Saturday, November 28, 2009

Ampatuan Jr. Held at NBI

‘Not guilty,’ says main suspect in massacre

Philippine Daily Inquirer
Posted date: November 27, 2009


GENERAL SANTOS CITY — Andal Ampatuan Jr. was in denial and even tried to hide his face behind a scarf under a barrage of questions from reporters asking if he masterminded Monday’s massacre of 57 people.

“There is no truth to that,” said Ampatuan, mayor of Datu Unsay town in Maguindanao, ruled by his family that is a close ally of President Gloria Macapagal-Arroyo. “The reason I came out is to prove that I am not hiding and that I am not guilty.”

Ampatuan was placed in government custody after his brother, Gov. Zaldy Ampatuan of the Autonomous Region in Muslim Mindanao, turned him over to Presidential Adviser on the Peace Process Jesus Dureza Thursday morning.

But as Mayor Ampatuan stepped out of the helicopter that transported him from Shariff Aguak town to the airport here, the scarf was gone. He was sporting a red and blue putong, a headband usually used by Moro warriors.

Justice Secretary Agnes Devanadera waited two hours for the arrival of Ampatuan, accompanied by Dureza. The mayor was then led to the airport’s VIP lounge for a summary inquest at mid-afternoon after his lawyer, Seigfred Fortun, arrived.

Esmael Mangudadatu, the vice mayor of Buluan town whose wife, two sisters and two lawyers were among the 57 killed while en route to file his certificate of candidacy for governor of Maguindanao in the May elections, was visibly enraged.

He tried to raise his fist toward Ampatuan, who was just a meter away, sitting. But agents of the National Bureau of Investigation intervened.

Mangudadatu later told reporters he was enraged but that he had to contain his anger. “I don’t know what I could do, but truth will come out. Whatever the court decides, should be accepted,” he said in Filipino.

‘We Want Justice’

His brother, Buluan Mayor Ebrahim Mangudadatu, said: “We want justice. We leave this to the law ... We are educated. We do not kill people,” Ebrahim said.

During the brief inquest at the airport, state prosecutors heard preliminary evidence given by police, victims’ relatives and Mayor Ampatuan himself.

Devanadera told reporters after the hearing that prosecutors would evaluate the evidence and decide by the weekend whether criminal charges would be brought against Ampatuan.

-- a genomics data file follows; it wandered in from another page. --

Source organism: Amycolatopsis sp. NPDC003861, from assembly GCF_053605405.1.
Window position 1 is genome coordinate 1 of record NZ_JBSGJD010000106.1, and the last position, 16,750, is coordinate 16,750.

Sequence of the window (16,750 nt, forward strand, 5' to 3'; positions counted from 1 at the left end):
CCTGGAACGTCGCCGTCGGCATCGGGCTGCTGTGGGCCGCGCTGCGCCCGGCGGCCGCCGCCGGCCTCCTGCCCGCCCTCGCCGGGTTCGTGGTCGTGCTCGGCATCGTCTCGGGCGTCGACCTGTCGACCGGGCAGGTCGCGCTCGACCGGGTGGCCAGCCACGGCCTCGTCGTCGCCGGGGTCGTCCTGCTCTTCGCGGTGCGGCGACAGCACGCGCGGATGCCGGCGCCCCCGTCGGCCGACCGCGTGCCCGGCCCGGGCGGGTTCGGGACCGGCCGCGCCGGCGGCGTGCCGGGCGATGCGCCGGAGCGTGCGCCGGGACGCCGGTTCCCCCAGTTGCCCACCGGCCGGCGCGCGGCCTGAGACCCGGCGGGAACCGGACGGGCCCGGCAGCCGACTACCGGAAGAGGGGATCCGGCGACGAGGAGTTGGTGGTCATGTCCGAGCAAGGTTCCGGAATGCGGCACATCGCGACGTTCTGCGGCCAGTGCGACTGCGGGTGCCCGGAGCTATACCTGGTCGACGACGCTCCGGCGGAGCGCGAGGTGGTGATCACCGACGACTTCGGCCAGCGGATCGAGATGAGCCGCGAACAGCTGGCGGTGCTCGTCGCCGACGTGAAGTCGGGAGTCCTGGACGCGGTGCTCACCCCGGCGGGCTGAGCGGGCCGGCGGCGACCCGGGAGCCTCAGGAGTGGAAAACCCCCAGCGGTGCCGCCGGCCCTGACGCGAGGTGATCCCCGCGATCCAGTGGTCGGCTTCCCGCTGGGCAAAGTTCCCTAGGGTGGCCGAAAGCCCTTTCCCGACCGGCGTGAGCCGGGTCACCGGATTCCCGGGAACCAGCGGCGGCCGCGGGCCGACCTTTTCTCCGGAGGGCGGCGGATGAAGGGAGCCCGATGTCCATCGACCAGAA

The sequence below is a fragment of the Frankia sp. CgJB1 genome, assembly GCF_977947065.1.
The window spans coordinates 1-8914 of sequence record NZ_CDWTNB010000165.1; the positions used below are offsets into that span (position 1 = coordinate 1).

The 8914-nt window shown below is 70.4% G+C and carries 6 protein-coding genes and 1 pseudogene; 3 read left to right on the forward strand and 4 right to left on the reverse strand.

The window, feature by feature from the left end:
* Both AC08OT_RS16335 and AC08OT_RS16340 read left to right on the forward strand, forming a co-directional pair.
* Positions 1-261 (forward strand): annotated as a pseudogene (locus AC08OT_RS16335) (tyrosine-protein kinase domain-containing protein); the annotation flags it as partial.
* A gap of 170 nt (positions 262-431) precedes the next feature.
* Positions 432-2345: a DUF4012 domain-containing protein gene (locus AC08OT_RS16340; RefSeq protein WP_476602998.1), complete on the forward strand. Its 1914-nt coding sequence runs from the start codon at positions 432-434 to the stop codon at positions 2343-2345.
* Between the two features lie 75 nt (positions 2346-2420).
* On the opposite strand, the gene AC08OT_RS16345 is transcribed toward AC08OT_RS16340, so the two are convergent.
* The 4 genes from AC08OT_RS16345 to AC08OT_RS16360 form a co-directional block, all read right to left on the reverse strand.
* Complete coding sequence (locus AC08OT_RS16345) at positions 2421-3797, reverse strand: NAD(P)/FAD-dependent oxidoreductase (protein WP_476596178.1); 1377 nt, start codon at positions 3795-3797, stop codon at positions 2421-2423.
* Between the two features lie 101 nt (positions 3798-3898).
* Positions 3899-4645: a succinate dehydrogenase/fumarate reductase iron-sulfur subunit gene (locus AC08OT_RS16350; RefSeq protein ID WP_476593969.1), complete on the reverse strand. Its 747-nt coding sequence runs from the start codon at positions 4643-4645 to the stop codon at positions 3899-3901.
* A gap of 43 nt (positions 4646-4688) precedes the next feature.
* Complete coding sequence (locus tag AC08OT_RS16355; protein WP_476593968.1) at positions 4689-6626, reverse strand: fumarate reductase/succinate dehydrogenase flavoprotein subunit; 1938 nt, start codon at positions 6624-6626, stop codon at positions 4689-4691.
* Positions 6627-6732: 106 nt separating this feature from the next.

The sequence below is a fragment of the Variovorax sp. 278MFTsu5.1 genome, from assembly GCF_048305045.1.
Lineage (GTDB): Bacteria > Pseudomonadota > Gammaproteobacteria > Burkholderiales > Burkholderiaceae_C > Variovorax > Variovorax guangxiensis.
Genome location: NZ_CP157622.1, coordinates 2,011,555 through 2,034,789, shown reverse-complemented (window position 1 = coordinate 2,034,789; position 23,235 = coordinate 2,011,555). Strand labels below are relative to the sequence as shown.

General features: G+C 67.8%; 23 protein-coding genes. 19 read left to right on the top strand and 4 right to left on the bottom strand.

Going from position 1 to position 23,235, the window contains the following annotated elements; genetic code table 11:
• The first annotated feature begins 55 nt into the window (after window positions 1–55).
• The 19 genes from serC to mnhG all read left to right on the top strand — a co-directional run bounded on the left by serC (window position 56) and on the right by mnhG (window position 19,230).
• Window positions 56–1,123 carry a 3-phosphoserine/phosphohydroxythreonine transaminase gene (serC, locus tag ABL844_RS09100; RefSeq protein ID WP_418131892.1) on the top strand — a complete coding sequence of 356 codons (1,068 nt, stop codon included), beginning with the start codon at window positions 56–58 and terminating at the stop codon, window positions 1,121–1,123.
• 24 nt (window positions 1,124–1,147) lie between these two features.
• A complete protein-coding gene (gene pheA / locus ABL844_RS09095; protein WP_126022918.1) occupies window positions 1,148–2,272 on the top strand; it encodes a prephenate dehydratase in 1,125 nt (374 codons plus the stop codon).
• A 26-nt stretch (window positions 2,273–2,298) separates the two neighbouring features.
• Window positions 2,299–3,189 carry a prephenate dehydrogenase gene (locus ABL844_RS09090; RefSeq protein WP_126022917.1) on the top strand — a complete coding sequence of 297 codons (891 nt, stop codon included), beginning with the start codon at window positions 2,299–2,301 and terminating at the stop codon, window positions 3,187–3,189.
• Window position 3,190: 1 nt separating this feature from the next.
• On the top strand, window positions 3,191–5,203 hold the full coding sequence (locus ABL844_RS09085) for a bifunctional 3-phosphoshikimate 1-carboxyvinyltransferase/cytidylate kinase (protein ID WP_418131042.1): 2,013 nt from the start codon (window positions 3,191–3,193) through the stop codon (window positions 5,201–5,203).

“Wait until we come out with our resolution in 36 hours,” Devanadera said, when asked if charges would be laid.

At the hearing, victims’ relatives asked prosecutors to charge Ampatuan with multiple murder.

At 3:50 p.m., Ampatuan was flown to Manila, where he arrived three hours later. He was then whisked off to the NBI office in Manila under tight security.

Dureza told the Philippine Daily Inquirer that Ampatuan would be held at the NBI jail “for as long as needed” based on the agreement between the complainants and the accused.

Devanadara said Thursday night in Manila that prosecutors were working overnight on a charge sheet for multiple murder to be filed Friday in the Cotabato City Regional Trial Court.

Allah Will Take Care of Them

But Ebrahim Mangudadatu told the Inquirer his family was not yet satisfied because the other assailants were at large.

“The massacre was planned. All those involved should be held to account,” he said.

The vice mayor also asked journalists to closely watch the progress of the case to avoid a whitewash.

“Let our family make the sacrifice. Allah will take care of them,” he said. “The blood that many of your colleagues shed should not go to waste.”

Mayor Ampatuan is the son of the Maguindanao governor, a Muslim clan chief of the same name who during his rule gave Ms Arroyo and her allies victories in the presidential election of 2004 and the senatorial contest in 2007.

The elder Ampatuan had been grooming his namesake son to take over as governor of Maguindanao. The victims’ relatives alleged the Ampatuans organized the murders so that Mangudadatu would not run for that post.

The attackers herded the victims to a remote hillside and attacked them with M-16 rifles and machetes.

27 Journalists Slain